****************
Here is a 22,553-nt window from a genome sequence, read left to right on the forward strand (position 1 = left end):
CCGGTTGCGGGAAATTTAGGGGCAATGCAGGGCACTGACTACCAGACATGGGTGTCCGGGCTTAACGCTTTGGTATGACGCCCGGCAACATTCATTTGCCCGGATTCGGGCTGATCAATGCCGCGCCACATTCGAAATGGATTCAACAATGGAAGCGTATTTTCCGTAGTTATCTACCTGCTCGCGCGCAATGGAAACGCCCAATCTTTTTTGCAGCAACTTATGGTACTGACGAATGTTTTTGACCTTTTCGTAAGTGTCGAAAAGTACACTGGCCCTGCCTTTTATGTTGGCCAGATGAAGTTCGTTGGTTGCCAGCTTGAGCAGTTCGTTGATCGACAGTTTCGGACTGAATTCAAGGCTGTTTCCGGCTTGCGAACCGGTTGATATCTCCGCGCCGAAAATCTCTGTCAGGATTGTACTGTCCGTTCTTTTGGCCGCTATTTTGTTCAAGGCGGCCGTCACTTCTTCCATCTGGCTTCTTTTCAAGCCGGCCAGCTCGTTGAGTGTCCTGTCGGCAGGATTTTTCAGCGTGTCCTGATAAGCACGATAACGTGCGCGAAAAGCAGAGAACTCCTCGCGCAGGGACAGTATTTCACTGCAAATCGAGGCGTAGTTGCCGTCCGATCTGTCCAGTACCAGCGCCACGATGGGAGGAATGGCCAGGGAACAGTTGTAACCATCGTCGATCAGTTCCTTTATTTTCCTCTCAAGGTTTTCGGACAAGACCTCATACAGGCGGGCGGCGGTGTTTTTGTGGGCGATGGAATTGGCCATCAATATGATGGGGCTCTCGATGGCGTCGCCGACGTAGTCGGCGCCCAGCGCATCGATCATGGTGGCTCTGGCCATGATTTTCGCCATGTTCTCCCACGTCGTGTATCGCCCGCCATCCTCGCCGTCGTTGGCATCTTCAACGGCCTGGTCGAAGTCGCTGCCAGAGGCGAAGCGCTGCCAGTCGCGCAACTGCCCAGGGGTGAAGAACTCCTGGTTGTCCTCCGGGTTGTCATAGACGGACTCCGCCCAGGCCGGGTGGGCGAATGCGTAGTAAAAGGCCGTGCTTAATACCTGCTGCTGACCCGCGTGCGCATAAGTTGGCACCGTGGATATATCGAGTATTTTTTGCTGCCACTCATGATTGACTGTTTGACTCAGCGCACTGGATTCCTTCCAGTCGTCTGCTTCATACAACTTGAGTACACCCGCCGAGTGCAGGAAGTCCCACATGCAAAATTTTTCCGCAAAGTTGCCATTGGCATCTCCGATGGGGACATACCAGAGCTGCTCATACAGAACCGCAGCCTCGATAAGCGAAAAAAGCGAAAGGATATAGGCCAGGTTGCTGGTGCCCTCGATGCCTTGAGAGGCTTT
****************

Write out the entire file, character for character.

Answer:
Here is a 22,553-nt window from a genome sequence, read left to right on the forward strand (position 1 = left end):
CCGGTTGCGGGAAATTTAGGGGCAATGCAGGGCACTGACTACCAGACATGGGTGTCCGGGCTTAACGCTTTGGTATGACGCCCGGCAACATTCATTTGCCCGGATTCGGGCTGATCAATGCCGCGCCACATTCGAAATGGATTCAACAATGGAAGCGTATTTTCCGTAGTTATCTACCTGCTCGCGCGCAATGGAAACGCCCAATCTTTTTTGCAGCAACTTATGGTACTGACGAATGTTTTTGACCTTTTCGTAAGTGTCGAAAAGTACACTGGCCCTGCCTTTTATGTTGGCCAGATGAAGTTCGTTGGTTGCCAGCTTGAGCAGTTCGTTGATCGACAGTTTCGGACTGAATTCAAGGCTGTTTCCGGCTTGCGAACCGGTTGATATCTCCGCGCCGAAAATCTCTGTCAGGATTGTACTGTCCGTTCTTTTGGCCGCTATTTTGTTCAAGGCGGCCGTCACTTCTTCCATCTGGCTTCTTTTCAAGCCGGCCAGCTCGTTGAGTGTCCTGTCGGCAGGATTTTTCAGCGTGTCCTGATAAGCACGATAACGTGCGCGAAAAGCAGAGAACTCCTCGCGCAGGGACAGTATTTCACTGCAAATCGAGGCGTAGTTGCCGTCCGATCTGTCCAGTACCAGCGCCACGATGGGAGGAATGGCCAGGGAACAGTTGTAACCATCGTCGATCAGTTCCTTTATTTTCCTCTCAAGGTTTTCGGACAAGACCTCATACAGGCGGGCGGCGGTGTTTTTGTGGGCGATGGAATTGGCCATCAATATGATGGGGCTCTCGATGGCGTCGCCGACGTAGTCGGCGCCCAGCGCATCGATCATGGTGGCTCTGGCCATGATTTTCGCCATGTTCTCCCACGTCGTGTATCGCCCGCCATCCTCGCCGTCGTTGGCATCTTCAACGGCCTGGTCGAAGTCGCTGCCAGAGGCGAAGCGCTGCCAGTCGCGCAACTGCCCAGGGGTGAAGAACTCCTGGTTGTCCTCCGGGTTGTCATAGACGGACTCCGCCCAGGCCGGGTGGGCGAATGCGTAGTAAAAGGCCGTGCTTAATACCTGCTGCTGACCCGCGTGCGCATAAGTTGGCACCGTGGATATATCGAGTATTTTTTGCTGCCACTCATGATTGACTGTTTGACTCAGCGCACTGGATTCCTTCCAGTCGTCTGCTTCATACAACTTGAGTACACCCGCCGAGTGCAGGAAGTCCCACATGCAAAATTTTTCCGCAAAGTTGCCATTGGCATCTCCGATGGGGACATACCAGAGCTGCTCATACAGAACCGCAGCCTCGATAAGCGAAAAAAGCGAAAGGATATAGGCCAGGTTGCTGGTGCCCTCGATGCCTTGAGAGGCTTT